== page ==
Setting a personal goal for year's end

So I’m trying to set myself a specific goal to aim for. I’m currently working my way through Wanikani at level 3 (obviously) and also working my way through Bunpro. Still fairly early in N5. For my goal, I would LIKE to be able to play through Pokémon Sword and Shield (which I’ve never played) by the end of the year and not have too much difficulty. I DO NOT expect to know every single kanji or bit of vocabulary, nor every single grammar set I encounter and I’m sure I would have to keep a dictionary handy.

That being said, is this a realistic goal or should I consider adjusting it?


I don’t know about Sword/Shield specifically, but I managed to play through Omega Ruby a while back without having too much trouble understanding most of it. I started studying Japanese last August, so assuming those games have similar difficulty levels, I think it’s certainly a realistic goal. :grin:


I assume that is bunpro right?

Yes! Sorry. Fixed

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No problem

Mainline Pokémon games are generally easy to brute-force one’s way through. This you can do even if you set it to a language you can’t even read (let alone understand).

Some considerations:

Kana Mode vs Kanji Mode

Pokémon games let you choose between kana only (no kanji), or with kanji. There’s no furigana option, so if you go with kanji, you’re going all-in. (You can change this setting from the menu.)

Chances are the kanji used will be generally similar to Alpha Sapphire, which I’ve done a kanji analysis for:


(I believe this was based only on dialogue, and does not include PokéDex entries.)

Once you complete WaniKani level 20, you should be able to recognize about 80% of the kanji used. However, some of those kanji will be in words with other kanji you haven’t learned yet.


You mentioned you’re early on in N5 grammar, but there’s something very important to know about grammar:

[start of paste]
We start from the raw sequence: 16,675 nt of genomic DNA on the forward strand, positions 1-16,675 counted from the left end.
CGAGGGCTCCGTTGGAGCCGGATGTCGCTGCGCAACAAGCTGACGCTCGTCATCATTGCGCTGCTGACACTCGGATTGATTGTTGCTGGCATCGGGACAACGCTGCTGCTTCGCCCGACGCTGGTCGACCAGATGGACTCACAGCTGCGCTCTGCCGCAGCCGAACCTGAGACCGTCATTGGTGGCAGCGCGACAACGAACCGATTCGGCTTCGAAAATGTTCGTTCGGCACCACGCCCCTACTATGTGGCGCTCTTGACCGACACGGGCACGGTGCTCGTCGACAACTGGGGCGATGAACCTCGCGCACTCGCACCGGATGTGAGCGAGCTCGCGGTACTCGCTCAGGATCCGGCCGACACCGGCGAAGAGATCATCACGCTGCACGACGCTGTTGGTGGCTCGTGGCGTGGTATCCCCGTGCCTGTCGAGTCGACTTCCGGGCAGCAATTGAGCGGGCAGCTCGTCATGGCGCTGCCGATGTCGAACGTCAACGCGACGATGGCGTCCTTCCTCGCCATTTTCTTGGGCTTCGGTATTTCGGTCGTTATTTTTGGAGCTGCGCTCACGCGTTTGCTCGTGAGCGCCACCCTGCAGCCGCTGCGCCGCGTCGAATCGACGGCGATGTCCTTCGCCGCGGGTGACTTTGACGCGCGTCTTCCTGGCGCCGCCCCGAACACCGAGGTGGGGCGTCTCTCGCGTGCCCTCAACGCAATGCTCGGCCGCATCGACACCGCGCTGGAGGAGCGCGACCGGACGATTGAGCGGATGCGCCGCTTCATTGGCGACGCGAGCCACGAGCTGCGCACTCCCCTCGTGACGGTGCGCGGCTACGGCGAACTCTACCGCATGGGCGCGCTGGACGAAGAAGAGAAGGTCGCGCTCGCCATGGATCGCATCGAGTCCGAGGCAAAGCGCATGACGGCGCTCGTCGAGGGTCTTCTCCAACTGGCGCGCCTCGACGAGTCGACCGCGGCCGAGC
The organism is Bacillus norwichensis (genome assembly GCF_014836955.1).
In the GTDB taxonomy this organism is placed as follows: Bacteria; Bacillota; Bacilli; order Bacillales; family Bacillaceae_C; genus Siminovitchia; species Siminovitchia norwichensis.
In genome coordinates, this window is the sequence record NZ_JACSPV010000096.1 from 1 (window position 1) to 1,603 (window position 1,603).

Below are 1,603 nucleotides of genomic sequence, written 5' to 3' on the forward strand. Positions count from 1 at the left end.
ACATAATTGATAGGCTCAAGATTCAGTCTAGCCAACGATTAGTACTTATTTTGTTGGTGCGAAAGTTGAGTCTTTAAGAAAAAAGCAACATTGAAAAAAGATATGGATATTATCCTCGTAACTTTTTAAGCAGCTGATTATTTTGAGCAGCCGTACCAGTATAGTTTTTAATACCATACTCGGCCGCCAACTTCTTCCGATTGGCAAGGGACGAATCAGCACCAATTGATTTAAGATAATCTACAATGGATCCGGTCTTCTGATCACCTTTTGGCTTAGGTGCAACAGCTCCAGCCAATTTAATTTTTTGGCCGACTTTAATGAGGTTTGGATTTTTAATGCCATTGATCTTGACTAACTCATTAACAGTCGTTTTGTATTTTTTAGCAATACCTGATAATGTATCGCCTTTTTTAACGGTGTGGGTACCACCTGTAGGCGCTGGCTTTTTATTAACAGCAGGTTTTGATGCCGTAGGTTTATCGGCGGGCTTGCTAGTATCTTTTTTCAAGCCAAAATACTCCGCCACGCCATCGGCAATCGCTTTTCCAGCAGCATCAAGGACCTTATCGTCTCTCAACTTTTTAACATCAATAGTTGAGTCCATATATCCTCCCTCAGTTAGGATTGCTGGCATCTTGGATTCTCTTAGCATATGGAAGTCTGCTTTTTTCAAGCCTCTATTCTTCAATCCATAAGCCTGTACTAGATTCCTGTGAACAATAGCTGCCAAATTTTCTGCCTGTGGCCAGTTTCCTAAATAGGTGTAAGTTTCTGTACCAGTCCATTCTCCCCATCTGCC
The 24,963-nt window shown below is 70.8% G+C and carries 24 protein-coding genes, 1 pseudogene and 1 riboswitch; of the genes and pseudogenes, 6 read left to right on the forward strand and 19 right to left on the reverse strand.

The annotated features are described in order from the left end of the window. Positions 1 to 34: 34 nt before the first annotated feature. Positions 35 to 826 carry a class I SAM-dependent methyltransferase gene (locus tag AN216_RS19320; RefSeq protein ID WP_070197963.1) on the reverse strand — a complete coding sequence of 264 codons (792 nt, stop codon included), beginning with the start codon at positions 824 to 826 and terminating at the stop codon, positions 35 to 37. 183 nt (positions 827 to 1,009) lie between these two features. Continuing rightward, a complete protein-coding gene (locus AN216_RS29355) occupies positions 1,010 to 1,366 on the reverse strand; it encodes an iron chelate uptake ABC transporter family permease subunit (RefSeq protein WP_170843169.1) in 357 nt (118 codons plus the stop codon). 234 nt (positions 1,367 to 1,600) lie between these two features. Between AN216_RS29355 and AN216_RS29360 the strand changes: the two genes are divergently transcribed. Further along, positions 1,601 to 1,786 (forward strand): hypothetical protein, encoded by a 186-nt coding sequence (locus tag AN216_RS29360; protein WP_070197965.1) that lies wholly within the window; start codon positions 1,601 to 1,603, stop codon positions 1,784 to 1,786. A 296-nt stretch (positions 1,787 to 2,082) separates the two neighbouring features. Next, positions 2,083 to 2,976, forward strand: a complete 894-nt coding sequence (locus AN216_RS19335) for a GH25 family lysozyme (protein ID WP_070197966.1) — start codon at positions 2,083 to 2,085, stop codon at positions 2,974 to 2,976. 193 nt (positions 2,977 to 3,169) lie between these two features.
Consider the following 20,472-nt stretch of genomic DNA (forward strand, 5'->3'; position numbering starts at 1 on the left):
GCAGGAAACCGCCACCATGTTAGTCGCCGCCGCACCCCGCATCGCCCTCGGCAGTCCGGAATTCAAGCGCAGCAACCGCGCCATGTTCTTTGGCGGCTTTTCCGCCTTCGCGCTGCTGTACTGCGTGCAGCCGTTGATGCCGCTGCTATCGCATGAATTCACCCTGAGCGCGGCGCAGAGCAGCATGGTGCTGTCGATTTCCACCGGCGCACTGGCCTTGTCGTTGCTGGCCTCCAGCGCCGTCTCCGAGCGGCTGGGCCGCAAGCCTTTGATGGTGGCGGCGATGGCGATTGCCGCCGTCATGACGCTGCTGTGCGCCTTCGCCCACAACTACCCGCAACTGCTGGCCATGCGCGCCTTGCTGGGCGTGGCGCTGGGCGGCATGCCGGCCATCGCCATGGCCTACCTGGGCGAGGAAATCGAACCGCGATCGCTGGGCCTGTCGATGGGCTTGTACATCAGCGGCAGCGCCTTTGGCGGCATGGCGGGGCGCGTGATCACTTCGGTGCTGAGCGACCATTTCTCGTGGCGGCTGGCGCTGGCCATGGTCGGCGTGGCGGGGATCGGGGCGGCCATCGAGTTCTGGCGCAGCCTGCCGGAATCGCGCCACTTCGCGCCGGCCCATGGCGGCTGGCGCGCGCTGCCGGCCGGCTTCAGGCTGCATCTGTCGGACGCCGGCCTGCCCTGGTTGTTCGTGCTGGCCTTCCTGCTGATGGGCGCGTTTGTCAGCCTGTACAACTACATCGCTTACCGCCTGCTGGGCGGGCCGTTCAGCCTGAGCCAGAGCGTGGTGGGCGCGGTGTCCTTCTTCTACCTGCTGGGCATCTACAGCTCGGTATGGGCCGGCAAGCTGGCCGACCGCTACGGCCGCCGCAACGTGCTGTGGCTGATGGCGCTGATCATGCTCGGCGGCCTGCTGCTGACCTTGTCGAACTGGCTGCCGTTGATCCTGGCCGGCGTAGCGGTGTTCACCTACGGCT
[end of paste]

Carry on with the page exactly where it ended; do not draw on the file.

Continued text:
Simply learning grammar won’t get you very far.

In order to get good at understanding grammar when reading, you need to read a lot.

If you don’t read a lot before you start playing Pokémon Sword/Shield, that’d like reading a book on how to play chess, then entering a tournament without ever having played the game. You may know the data on how the pieces move, but you won’t be familiar with all the patterns the pieces tend to become arranged in.

Intensive Reading and Extensive Reading

Reading is hard early on because you don’t know a lot of words, and you aren’t familiar with the grammar yet. Between now and year-end may not be enough time to build up reading skill.

But that’s okay! You can decide to let Pokémon be your first foray into reading.

You’ll find there are two ways you can generally approach reading: intensive and extensive.

With intensive reading, you’re looking up every word and (most importantly) every grammar you don’t know as you come across it. This can result in learning a lot of various grammar, including grammar outside the N5 and N4 areas (which is good!)

With extensive reading, you’re only looking up things now and then when you’re not understanding what’s going on. But if you get a vague idea of what’s happening, you don’t worry about looking up words.

(These are very rough explanations of the two, and there are many different ways to go about them.)